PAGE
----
The Utah Early Neuropathy Scale (UENS) is a brief, validated exam scale focused on injury to small diameter nociceptive fibers. Twenty-four of 42 possible points are related to measurement of length dependent loss of pin sensation in legs and feet. While the UENS has been accepted as a standard clinical measure for diagnosis of small fiber neuropathy, its utility as a primary outcome measure in clinical trials has not been evaluated. Here we report natural history progression of the UENS. In an NIDDK DP3 single center study, 190 patients with diabetes were screened for neuropathy using Toronto criteria, then 83 found to have neuropathy were followed longitudinally at 9-month intervals for up to 27 months using a variety of clinical and ancillary measures, including the UENS. Among those with neuropathy, baseline UENS score significantly correlated with scores of symptom questionnaires including the Norfolk Quality of Life-Diabetes Neuropathy (NQoL-DN) and the NTSS-6; with nerve conduction study measures including sural sensory amplitude, peroneal amplitude and proximal conduction velocity; with intraepidermal nerve fiber density (IENFD) from distal thigh and distal leg 3m punch skin biopsies; but not with confocal corneal microscopy measures of nerve fiber length and density. Overall, 75 participants were followed for 9 months, and 56 for at least 18 months for a total of 149 9-month segments. UENS worsened (increased) 1.08 (+/- StDev 3.51) points per 9-month segment overall. For those followed at least 18 months, there was a 2.2 (+/-4.1) point increase over this period. Change in UENS significantly correlated with change in NQoL-DN and IENFD, among other measures. The UENS is an objective, responsive, validated clinical instrument for which a linear natural progression slope can be measured, and would be an appropriate primary endpoint in small fiber neuropathy clinical trials.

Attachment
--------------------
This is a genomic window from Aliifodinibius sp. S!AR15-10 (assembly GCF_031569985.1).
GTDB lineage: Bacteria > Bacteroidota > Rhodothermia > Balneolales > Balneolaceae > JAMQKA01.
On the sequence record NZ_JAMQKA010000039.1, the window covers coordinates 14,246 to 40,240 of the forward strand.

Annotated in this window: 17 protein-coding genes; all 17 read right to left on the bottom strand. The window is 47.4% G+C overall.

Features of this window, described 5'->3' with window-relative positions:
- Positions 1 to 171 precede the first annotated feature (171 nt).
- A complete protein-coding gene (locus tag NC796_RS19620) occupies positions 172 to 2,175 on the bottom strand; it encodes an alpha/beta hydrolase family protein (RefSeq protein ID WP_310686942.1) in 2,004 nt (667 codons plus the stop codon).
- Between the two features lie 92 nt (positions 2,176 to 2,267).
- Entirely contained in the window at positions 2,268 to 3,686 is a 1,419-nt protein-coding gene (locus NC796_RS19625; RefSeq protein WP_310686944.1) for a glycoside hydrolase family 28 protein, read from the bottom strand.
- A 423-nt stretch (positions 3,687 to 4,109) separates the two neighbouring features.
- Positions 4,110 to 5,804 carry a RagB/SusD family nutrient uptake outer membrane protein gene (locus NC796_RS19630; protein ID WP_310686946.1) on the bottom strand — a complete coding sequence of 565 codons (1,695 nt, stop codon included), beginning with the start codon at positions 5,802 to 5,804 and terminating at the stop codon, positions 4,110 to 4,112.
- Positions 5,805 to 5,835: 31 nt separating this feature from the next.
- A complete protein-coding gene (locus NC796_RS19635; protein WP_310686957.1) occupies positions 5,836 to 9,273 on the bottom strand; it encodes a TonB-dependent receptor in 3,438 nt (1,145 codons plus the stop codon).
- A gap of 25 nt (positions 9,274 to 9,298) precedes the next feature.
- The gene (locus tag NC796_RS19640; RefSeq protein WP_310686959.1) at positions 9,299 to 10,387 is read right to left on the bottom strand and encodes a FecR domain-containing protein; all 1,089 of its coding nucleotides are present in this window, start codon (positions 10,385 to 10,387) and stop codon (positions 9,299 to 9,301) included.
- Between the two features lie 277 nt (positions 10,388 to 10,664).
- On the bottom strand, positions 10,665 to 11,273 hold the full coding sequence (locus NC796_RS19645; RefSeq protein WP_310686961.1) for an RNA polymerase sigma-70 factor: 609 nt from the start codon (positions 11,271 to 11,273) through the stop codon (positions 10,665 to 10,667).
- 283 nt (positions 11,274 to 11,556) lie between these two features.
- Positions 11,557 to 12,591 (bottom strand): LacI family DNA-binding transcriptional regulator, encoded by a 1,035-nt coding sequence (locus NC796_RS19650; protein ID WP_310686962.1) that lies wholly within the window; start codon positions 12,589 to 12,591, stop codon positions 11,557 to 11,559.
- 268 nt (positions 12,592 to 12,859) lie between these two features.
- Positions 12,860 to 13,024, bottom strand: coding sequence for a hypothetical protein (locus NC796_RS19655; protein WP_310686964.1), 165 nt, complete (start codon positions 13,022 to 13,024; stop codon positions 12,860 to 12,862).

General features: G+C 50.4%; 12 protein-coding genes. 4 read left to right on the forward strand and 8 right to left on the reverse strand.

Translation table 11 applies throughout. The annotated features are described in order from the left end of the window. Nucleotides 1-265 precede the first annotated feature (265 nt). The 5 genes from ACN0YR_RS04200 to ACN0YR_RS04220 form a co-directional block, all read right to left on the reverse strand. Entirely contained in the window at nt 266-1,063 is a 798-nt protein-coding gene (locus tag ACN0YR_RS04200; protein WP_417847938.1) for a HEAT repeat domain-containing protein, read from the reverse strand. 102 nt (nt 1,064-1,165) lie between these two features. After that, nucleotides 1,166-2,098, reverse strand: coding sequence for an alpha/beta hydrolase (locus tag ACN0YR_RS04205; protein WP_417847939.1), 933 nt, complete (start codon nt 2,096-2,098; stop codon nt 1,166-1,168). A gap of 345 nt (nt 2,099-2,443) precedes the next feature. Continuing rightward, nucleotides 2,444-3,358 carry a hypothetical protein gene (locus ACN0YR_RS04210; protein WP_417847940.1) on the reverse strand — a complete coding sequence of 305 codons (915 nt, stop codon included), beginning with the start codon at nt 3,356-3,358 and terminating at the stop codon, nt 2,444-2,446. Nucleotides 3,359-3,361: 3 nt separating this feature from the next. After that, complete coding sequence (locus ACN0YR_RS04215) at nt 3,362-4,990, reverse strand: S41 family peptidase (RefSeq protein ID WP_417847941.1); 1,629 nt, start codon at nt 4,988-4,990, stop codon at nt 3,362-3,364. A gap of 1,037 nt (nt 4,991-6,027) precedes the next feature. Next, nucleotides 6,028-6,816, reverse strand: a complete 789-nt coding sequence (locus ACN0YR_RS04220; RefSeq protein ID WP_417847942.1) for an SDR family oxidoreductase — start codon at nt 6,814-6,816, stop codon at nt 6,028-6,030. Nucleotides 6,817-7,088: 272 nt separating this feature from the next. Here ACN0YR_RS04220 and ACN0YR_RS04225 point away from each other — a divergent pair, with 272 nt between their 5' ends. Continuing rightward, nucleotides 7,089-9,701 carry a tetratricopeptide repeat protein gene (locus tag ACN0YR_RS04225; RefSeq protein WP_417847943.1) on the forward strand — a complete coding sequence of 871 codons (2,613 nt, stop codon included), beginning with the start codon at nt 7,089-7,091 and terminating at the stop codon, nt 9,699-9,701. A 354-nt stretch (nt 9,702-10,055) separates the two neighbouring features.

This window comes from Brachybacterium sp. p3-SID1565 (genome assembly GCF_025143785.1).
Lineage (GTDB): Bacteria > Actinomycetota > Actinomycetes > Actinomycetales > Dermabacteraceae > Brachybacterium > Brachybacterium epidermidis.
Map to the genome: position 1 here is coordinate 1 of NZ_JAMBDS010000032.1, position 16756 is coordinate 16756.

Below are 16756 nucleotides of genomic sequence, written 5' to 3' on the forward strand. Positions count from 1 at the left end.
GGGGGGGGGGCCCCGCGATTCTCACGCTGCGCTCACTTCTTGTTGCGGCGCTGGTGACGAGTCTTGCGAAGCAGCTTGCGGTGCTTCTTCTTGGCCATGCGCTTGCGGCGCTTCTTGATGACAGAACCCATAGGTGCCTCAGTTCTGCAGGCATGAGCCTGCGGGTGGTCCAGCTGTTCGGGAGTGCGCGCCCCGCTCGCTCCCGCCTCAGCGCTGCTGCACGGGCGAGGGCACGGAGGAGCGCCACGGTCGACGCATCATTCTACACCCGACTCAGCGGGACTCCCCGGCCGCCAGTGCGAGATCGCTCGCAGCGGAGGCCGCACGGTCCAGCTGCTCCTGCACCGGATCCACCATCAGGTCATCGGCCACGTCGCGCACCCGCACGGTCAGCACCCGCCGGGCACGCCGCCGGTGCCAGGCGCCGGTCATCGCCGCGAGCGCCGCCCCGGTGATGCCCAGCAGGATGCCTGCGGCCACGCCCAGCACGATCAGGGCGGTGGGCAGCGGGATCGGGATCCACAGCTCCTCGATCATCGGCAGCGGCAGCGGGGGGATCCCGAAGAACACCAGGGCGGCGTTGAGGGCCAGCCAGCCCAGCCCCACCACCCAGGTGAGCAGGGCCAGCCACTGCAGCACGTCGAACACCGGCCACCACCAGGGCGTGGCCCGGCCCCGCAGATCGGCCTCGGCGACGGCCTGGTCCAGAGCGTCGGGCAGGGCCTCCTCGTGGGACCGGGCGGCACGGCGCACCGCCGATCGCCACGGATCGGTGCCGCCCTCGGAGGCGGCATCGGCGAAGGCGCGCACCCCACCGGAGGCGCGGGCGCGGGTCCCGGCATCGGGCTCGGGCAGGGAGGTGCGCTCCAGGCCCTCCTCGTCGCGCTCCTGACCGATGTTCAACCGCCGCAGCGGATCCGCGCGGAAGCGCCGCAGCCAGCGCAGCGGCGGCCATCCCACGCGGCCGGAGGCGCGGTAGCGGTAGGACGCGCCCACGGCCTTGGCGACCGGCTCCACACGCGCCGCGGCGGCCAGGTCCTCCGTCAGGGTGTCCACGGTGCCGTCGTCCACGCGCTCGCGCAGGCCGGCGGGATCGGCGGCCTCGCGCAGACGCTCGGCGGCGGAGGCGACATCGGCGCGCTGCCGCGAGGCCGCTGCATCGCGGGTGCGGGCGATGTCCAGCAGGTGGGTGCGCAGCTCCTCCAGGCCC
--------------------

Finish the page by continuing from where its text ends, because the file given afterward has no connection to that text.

J. Singleton: None. P.E. Hauer: None. C. Revere: None. S.C. Foster-Palmer: None. A.B. Aperghis: None. A. Smith: Consultant; Self; Alexion Pharmaceuticals, Inc., Disarm, Regenesis.
National Institutes of Health (DP3DK104394)